Harper's Encyclopedia of United States History (ed. Benson Lossing), Wake Island, (search)
Wake Island, An island in the North Pacific Ocean, about midway between Hawaii and Hong-Kong. On July 4, 1898, Gen. Francis V. Greene, with a few officers, while en route to Manila, went ashore on the island, made observations, found no traces of inhabitants, planted a record of possession, and raised the flag of the United States. On General Greene's report the United States government determined to take formal possession of the island, which was not known to have been inhabited for more than sixty years. Instructions were, accordingly, given to Commander Taussig, of the Bennington, and on Jan. 17, 1899, that officer and his crew made a landing and erected a flagstaff. When this was in place the sailors were formed in two ranks, facing seaward, and, having called all to witness that the island was not in the possession of any other nation, Commander Taussig ordered the American flag to be raised by Ensign Wettengell. Upon reaching the truck the flag was saluted by twenty-on
Southern Historical Society Papers, Volume 11. (ed. Reverend J. William Jones), General Beauregard's report of the battle of Drury's Bluff. (search)
leton made his impress on the age in which he lived, and will be sadly missed, not only in Lexington, but in the State and land which he loved so well and served so faithfully. General B. G. Humphries, of Miss., has also joined the column which has crossed over the river to rest under the shade of the trees, leaving behind him the stainless name of a gallant soldier, a true patriot, an able statesman, a noble man. Peace to his ashes! Literary notices. The Mississippi. By Francis Vinton Greene, constituting Volume VIII, of the series of Campaigns of the Civil War, issued by Charles Scribner's Sons, has been sent us by the publishers and will be fully reviewed, by a competent hand, at no distant day. Meantime, we advise our friends to put all of the volumes of this series on their Library shelves as fair representations of the Federal side. And we again repeat, that if Messrs. Charles Scribner's Sons desire to prove their claim to impartiality in publishing Campaigns of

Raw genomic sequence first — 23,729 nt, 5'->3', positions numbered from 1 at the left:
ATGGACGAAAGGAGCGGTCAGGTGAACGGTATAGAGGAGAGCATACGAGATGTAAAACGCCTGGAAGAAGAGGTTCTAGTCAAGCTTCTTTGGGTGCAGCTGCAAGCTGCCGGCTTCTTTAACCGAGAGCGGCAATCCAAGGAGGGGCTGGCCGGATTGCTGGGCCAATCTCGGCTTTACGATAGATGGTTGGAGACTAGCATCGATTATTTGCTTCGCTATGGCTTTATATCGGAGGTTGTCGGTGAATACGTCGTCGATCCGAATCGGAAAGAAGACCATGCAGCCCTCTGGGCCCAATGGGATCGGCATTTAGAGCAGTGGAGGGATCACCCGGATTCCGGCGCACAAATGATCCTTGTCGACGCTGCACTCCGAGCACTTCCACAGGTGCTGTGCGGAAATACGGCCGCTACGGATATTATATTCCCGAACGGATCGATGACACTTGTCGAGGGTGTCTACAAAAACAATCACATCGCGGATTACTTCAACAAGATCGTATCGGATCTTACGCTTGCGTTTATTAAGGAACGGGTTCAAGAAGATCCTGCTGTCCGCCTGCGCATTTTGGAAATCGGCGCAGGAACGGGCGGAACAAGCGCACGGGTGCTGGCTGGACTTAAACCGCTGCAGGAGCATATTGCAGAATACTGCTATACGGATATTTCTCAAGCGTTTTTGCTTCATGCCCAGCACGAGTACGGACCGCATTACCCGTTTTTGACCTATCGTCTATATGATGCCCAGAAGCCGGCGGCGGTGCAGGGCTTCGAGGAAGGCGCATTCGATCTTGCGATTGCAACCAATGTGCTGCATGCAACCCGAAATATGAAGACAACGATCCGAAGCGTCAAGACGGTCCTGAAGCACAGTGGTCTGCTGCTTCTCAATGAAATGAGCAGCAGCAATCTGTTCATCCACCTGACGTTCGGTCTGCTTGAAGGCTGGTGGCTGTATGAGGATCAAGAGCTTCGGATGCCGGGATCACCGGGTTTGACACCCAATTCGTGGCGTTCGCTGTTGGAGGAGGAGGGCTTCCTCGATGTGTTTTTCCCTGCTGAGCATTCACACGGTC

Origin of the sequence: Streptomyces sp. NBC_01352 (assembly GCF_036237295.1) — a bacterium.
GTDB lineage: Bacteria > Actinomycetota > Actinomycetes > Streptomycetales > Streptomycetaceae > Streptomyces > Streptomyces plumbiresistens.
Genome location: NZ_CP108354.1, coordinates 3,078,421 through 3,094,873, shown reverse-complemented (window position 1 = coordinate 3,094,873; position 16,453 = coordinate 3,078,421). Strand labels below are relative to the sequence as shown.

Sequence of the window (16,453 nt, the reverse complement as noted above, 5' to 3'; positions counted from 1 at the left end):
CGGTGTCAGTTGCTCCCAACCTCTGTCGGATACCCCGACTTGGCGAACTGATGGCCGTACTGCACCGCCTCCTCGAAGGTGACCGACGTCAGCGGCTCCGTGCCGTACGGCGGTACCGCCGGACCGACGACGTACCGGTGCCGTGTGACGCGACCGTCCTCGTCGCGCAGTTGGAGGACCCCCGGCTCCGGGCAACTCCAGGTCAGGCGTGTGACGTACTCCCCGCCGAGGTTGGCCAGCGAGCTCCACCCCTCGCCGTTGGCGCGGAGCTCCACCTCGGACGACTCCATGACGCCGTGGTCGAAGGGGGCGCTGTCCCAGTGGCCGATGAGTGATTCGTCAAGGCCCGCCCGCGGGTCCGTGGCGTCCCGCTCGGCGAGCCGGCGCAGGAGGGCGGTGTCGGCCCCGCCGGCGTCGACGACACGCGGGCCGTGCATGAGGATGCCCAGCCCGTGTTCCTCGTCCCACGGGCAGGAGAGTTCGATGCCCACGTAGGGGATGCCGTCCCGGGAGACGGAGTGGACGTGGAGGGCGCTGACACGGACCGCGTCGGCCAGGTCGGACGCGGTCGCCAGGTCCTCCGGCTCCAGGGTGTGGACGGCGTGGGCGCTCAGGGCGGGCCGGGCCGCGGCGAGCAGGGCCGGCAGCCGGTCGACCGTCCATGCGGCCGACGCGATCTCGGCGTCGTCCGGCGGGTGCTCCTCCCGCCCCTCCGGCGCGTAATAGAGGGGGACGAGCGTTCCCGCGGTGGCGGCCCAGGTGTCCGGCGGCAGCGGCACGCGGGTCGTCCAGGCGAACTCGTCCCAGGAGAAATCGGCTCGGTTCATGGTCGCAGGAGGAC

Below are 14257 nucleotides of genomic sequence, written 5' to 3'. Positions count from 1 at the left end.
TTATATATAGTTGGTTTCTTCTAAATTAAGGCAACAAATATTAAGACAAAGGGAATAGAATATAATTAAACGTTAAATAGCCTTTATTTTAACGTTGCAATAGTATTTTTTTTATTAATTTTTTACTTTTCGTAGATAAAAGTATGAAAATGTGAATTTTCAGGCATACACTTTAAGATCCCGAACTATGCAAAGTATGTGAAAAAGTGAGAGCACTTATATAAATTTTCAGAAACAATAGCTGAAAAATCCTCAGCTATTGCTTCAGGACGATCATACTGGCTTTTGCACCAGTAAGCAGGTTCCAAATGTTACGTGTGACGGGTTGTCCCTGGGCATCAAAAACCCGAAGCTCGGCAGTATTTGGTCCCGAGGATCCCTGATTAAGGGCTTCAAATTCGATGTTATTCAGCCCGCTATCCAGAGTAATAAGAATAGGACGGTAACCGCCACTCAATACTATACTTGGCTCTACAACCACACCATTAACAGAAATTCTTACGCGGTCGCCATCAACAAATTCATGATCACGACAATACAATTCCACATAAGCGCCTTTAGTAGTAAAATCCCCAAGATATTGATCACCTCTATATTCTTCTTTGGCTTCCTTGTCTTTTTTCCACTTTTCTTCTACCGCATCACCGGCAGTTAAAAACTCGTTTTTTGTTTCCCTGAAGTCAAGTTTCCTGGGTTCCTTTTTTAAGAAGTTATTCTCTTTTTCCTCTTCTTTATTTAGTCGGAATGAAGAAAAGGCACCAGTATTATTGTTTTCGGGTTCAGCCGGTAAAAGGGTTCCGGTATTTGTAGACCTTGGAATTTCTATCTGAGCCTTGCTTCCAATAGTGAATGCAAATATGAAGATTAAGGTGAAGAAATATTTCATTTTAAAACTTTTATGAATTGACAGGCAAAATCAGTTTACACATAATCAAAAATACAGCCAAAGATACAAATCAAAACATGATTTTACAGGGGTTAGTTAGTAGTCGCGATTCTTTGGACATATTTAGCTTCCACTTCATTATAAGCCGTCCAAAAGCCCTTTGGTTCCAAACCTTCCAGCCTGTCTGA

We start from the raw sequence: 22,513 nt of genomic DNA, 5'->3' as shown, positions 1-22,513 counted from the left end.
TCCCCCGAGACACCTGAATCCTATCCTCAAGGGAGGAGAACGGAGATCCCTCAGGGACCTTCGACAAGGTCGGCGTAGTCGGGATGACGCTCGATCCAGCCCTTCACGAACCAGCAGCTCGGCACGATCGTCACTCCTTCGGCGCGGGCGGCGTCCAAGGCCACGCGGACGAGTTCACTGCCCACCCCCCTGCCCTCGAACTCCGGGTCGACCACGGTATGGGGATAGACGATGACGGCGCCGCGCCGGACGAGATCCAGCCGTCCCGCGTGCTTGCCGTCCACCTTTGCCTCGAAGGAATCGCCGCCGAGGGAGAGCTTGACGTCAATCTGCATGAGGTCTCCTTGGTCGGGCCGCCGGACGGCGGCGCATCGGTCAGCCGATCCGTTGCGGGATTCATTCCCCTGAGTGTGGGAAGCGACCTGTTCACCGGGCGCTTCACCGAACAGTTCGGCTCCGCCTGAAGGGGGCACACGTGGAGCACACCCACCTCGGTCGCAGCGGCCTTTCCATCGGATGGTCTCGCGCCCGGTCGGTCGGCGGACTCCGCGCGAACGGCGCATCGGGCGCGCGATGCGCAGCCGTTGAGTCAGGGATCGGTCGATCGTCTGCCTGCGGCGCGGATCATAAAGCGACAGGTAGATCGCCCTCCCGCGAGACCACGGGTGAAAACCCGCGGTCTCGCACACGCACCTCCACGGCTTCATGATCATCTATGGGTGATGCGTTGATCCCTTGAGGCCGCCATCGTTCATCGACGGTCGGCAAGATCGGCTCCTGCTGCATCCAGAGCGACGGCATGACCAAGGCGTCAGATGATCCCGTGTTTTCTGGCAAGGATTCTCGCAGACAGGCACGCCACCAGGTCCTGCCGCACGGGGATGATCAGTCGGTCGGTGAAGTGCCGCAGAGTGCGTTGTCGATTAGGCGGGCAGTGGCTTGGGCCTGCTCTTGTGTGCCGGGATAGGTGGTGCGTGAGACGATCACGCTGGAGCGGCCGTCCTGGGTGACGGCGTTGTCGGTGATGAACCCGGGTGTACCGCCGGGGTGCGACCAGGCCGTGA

Southern Historical Society Papers, Volume 11. (ed. Reverend J. William Jones), Literary notices. (search)
Literary notices. The Mississippi. By Francis Vinton Greene, constituting Volume VIII, of the series of Campaigns of the Civil War, issued by Charles Scribner's Sons, has been sent us by the publishers and will be fully reviewed, by a competent hand, at no distant day. Meantime, we advise our friends to put all of the volumes of this series on their Library shelves as fair representations of the Federal side. And we again repeat, that if Messrs. Charles Scribner's Sons desire to prove their claim to impartiality in publishing Campaigns of the Civil War, they must now arrange for a similar series from some of our ablest Confederate soldiers. the Shenandoah Valley in 1864. By, George E. Pond,. Associate Editor of the Army and Navy Journal, has been received (through Messrs. West & Johnston, of Richmond), and constitutes Volume XI, of the same series. We have not yet had opportunity of reading the volume, but shall do so at our earliest convenience (in connection with a re